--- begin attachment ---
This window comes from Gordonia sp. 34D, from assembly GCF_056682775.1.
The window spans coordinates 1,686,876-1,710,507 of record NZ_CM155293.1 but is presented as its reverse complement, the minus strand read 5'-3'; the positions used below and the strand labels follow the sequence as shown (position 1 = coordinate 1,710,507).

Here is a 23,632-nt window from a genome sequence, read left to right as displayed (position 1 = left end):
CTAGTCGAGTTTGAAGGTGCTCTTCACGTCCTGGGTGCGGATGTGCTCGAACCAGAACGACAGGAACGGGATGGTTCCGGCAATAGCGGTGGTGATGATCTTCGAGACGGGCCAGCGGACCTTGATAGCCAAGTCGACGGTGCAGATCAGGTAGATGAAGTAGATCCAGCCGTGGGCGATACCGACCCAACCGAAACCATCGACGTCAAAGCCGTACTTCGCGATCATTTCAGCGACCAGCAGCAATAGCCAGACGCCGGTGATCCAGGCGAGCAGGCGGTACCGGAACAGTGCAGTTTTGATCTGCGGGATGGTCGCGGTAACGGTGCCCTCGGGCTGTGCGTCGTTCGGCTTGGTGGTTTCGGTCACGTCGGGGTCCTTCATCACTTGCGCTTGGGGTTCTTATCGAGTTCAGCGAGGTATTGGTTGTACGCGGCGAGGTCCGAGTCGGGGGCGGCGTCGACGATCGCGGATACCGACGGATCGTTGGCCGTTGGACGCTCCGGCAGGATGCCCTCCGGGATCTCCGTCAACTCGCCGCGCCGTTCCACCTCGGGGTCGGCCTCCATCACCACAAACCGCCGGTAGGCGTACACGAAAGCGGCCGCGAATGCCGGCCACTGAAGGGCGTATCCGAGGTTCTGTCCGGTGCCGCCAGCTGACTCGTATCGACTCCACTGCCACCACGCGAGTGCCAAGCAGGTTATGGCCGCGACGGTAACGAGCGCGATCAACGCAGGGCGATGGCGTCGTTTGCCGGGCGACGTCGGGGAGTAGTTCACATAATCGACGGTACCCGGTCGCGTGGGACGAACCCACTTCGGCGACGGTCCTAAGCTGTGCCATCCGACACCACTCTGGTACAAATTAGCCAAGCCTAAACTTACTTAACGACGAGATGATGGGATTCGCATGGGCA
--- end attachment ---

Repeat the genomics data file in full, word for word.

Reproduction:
This window comes from Gordonia sp. 34D, from assembly GCF_056682775.1.
The window spans coordinates 1,686,876-1,710,507 of record NZ_CM155293.1 but is presented as its reverse complement, the minus strand read 5'-3'; the positions used below and the strand labels follow the sequence as shown (position 1 = coordinate 1,710,507).

Here is a 23,632-nt window from a genome sequence, read left to right as displayed (position 1 = left end):
CTAGTCGAGTTTGAAGGTGCTCTTCACGTCCTGGGTGCGGATGTGCTCGAACCAGAACGACAGGAACGGGATGGTTCCGGCAATAGCGGTGGTGATGATCTTCGAGACGGGCCAGCGGACCTTGATAGCCAAGTCGACGGTGCAGATCAGGTAGATGAAGTAGATCCAGCCGTGGGCGATACCGACCCAACCGAAACCATCGACGTCAAAGCCGTACTTCGCGATCATTTCAGCGACCAGCAGCAATAGCCAGACGCCGGTGATCCAGGCGAGCAGGCGGTACCGGAACAGTGCAGTTTTGATCTGCGGGATGGTCGCGGTAACGGTGCCCTCGGGCTGTGCGTCGTTCGGCTTGGTGGTTTCGGTCACGTCGGGGTCCTTCATCACTTGCGCTTGGGGTTCTTATCGAGTTCAGCGAGGTATTGGTTGTACGCGGCGAGGTCCGAGTCGGGGGCGGCGTCGACGATCGCGGATACCGACGGATCGTTGGCCGTTGGACGCTCCGGCAGGATGCCCTCCGGGATCTCCGTCAACTCGCCGCGCCGTTCCACCTCGGGGTCGGCCTCCATCACCACAAACCGCCGGTAGGCGTACACGAAAGCGGCCGCGAATGCCGGCCACTGAAGGGCGTATCCGAGGTTCTGTCCGGTGCCGCCAGCTGACTCGTATCGACTCCACTGCCACCACGCGAGTGCCAAGCAGGTTATGGCCGCGACGGTAACGAGCGCGATCAACGCAGGGCGATGGCGTCGTTTGCCGGGCGACGTCGGGGAGTAGTTCACATAATCGACGGTACCCGGTCGCGTGGGACGAACCCACTTCGGCGACGGTCCTAAGCTGTGCCATCCGACACCACTCTGGTACAAATTAGCCAAGCCTAAACTTACTTAACGACGAGATGATGGGATTCGCATGGGCA